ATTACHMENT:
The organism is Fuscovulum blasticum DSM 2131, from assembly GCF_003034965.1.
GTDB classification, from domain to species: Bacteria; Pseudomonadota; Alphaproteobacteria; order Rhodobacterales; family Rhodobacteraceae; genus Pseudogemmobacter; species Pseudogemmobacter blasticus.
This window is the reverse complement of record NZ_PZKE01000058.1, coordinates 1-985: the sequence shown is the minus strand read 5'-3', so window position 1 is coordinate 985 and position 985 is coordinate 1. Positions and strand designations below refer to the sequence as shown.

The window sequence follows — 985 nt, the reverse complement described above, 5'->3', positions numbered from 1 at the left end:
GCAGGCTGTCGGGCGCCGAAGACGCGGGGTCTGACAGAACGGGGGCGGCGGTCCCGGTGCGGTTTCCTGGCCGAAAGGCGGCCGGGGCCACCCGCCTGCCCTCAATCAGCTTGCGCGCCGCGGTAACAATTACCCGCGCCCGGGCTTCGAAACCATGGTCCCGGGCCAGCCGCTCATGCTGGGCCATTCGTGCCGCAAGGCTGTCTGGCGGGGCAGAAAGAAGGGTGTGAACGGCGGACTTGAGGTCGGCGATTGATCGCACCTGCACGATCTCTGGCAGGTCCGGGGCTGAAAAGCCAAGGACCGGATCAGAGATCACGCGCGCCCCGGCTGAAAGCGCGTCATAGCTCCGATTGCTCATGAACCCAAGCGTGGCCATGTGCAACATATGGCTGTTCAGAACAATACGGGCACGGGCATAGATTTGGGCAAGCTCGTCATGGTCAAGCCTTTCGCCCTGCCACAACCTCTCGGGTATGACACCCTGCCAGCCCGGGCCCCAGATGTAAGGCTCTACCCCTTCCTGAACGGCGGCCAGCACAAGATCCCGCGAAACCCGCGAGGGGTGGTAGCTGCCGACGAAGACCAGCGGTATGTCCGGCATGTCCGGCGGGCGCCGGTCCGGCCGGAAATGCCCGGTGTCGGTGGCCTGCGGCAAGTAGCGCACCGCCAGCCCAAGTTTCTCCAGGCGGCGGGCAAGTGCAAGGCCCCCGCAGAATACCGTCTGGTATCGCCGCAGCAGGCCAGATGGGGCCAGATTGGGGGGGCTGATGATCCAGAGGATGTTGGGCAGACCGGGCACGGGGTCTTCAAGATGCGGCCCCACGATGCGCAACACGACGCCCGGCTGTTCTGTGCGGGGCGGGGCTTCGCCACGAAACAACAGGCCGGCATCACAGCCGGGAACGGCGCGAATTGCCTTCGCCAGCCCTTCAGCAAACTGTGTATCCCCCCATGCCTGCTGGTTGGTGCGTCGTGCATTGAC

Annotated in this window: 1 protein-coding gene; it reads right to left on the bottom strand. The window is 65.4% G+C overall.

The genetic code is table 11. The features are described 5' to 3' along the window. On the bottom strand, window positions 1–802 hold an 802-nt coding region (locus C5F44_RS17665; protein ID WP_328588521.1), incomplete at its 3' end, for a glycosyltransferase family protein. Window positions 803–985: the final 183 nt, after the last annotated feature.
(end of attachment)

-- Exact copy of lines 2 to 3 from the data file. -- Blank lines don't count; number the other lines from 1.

GTDB classification, from domain to species: Bacteria; Pseudomonadota; Alphaproteobacteria; order Rhodobacterales; family Rhodobacteraceae; genus Pseudogemmobacter; species Pseudogemmobacter blasticus.
This window is the reverse complement of record NZ_PZKE01000058.1, coordinates 1-985: the sequence shown is the minus strand read 5'-3', so window position 1 is coordinate 985 and position 985 is coordinate 1. Positions and strand designations below refer to the sequence as shown.